15. Christ, of course, also appears in Salve Deus as a humanized ‘man’ (e.g., the ‘good old man’, l. 1347). I am not arguing for the exclusivity of Christ's femininity or women's homoerotic appreciation; Lanyer's spiritual homoeroticism is but one vital way for women to love God and other women.

  16. Lanyer's feminization of the ungendered biblical raven (Song 5: 11) also contributes to her portrayal of Christ.

  17. See, for example, ‘To the Ladie Susan’ (l. 42), ‘To the Ladie Lucie’ (passim), and ‘To the Ladie Anne’ (ll. 118-20, 143). Though she does not note its erotic component, Mueller points to internalization as fundamental to Lanyer's religious devotion (‘Feminist Poetics’, p. 222).

  18. Achsah Guibbory's discussion of Donne's use of memory in The Anniversaries to ‘counter … the degenerative process of time’ (see pp. 88-95) helps one to understand Lanyer's own use of memory as an important restorative and, paradoxically, future-orientated faculty.

  19. Margaret's taking of Lanyer's hand when she guides her to the tree may echo Mary Sidney's offer to take Diana's hand in ‘The Authors Dreame’, a parallel that, by turning the poet into a Dianic figure herself, would similarly make her an eroticized protector of women.

Barbara E. Bowen (essay date 2001)

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SOURCE: Bowen, Barbara E. “The Rape of Jesus: Aemilia Lanyer's Lucrece.” In Marxist Shakespeares, edited by Jean E. Howard and Scott Cutler Shershow, pp. 104-27. London: Routledge, 2001.

[In the following essay, Bowen analyzes Lanyer's inclusion of a quote from Shakespeare's The Rape of Lucrece in the title poem of Salve Deus Rex Judaeorum.]

The terms of the national debate have subtly, insidiously shifted. What used to be called liberal is now called radical; what used to be called radical is now called insane.

(Tony Kushner, “American Things,” in Thinking about the Longstanding Problems of Virtue and Happiness: Essays, A Play, Two Poems, and a Prayer: 1995)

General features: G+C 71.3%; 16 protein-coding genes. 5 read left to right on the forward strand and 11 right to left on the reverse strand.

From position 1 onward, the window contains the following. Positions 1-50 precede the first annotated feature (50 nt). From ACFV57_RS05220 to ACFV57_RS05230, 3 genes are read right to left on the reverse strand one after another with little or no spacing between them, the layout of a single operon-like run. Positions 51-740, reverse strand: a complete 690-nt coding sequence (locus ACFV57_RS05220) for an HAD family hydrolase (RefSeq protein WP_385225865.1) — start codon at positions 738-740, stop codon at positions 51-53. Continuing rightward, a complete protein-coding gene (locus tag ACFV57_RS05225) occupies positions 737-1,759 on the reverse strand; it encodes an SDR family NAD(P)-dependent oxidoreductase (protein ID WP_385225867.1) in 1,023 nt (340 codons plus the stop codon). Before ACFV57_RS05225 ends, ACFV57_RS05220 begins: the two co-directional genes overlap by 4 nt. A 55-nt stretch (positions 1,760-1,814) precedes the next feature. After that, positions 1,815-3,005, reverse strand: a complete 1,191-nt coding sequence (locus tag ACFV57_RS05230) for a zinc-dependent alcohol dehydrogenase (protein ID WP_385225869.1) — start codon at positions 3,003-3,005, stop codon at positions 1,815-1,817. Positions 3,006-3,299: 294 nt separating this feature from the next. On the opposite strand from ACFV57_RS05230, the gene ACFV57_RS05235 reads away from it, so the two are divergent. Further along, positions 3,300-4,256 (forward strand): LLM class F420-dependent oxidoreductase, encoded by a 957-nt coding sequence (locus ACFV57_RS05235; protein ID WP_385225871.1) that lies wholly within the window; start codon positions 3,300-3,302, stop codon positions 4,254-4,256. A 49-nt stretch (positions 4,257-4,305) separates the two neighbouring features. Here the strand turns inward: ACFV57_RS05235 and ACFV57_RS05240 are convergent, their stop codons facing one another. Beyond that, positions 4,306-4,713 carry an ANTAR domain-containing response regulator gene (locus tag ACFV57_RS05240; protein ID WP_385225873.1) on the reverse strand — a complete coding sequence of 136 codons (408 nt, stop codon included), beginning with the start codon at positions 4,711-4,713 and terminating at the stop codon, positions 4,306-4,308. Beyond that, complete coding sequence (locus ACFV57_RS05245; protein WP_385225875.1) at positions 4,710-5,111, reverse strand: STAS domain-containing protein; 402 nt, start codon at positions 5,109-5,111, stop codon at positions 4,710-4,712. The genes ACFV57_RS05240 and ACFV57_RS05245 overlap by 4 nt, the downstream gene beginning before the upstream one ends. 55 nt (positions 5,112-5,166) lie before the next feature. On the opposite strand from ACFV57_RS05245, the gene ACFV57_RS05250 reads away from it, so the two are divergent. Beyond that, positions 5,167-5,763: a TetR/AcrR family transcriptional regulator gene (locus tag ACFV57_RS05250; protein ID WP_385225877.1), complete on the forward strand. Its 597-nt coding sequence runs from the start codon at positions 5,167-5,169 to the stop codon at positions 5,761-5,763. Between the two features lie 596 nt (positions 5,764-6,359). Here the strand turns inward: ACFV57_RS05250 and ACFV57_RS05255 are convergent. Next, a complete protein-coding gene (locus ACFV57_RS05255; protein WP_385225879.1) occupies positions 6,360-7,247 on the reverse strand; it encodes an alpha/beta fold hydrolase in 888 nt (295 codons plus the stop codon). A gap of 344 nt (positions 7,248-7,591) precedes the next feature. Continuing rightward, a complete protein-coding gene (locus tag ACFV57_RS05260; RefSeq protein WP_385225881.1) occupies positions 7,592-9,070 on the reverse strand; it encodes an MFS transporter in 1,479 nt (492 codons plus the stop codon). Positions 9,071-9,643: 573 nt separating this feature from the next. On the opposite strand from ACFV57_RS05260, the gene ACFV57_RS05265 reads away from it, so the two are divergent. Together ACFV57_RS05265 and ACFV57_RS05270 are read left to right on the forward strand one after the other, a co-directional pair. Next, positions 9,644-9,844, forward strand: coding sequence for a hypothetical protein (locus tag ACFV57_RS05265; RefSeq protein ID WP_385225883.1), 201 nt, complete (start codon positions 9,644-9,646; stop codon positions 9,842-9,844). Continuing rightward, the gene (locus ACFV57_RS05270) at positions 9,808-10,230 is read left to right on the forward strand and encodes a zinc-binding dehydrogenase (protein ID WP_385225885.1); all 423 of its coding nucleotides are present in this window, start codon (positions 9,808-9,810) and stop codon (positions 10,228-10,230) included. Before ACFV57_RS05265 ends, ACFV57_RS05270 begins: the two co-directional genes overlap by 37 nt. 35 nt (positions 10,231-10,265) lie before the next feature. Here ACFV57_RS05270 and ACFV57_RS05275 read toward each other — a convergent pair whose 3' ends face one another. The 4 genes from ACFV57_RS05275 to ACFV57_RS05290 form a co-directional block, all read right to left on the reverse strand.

My question is how to recognize moments in early modern writing when revolutionary change is imagined. Without assuming that we know in advance what form that change would take or that its understanding of class, gender and other social relations would be automatically recognizable, I am struck by how difficult it has become to ask that question, particularly about women's writing. Everything from the supposed discrediting of communism in 1989 to the right-wing attacks on political correctness to the formation of Renaissance studies itself contributes to the inhibition we may feel in approaching the outlines of utopian desire or the possibility of collective struggle in early literature. It is significant that both cultural materialism and new historicism are more clear-sighted about the limits than the possibilities of radicalism in cultural texts: along with the bracing focus on the individual's encounter with ideology has come a shift of attention away from collective social movements and how they may be made thinkable by the deep grammar of literary texts. At the same time, Shakespeare studies, like other disciplines, has been deformed in the last decade by the restructuring of American higher education along neoliberal lines. Early modernists have yet to register how neoliberalism's substitution of a reified “market” for all other measures of value has left its imprint on the intellectual map of our field. We pay a price in loss of forward momentum for the collapse of the academic job system, which has removed a whole generation of young scholars from full-time work just at the moment when the field was being remade by feminism, queer studies and historicist scholarship. One casualty is the full critical attention that should be given to early women writers; another is the integration of the growing knowledge about women in the period into the study of canonical male authors, above all Shakespeare. As the traditional university melts into air, we face deepening epistemological loss: fewer and fewer questions about radical possibility will be asked if half a century of expansion in higher education is reversed and the university excludes the populations of students who have historically demanded and produced new knowledge.1

This essay is an attempt to concentrate attention on a radical political imaginary in early modern literature, recognizing that such a discussion is enabled by the work of the past two decades that it hopes in some ways to challenge. I want to start by taking seriously the proposition that the literature produced at the period of transition to capitalism would bear, in addition to the deep scars of consciousness that capitalism still delivers, some openings for resistance to its already visible oppressions, some imagining of collective agency.2 Important work on this subject has already been done by Rosemary Kegl and Richard Halpern, in very different books on the relation of Renaissance literature to the early formation of capitalism. My aim is to work, as they do, in the tradition of Lukács and Jameson, on the deepest reaches of literary form, but to extend the discussion to texts by women.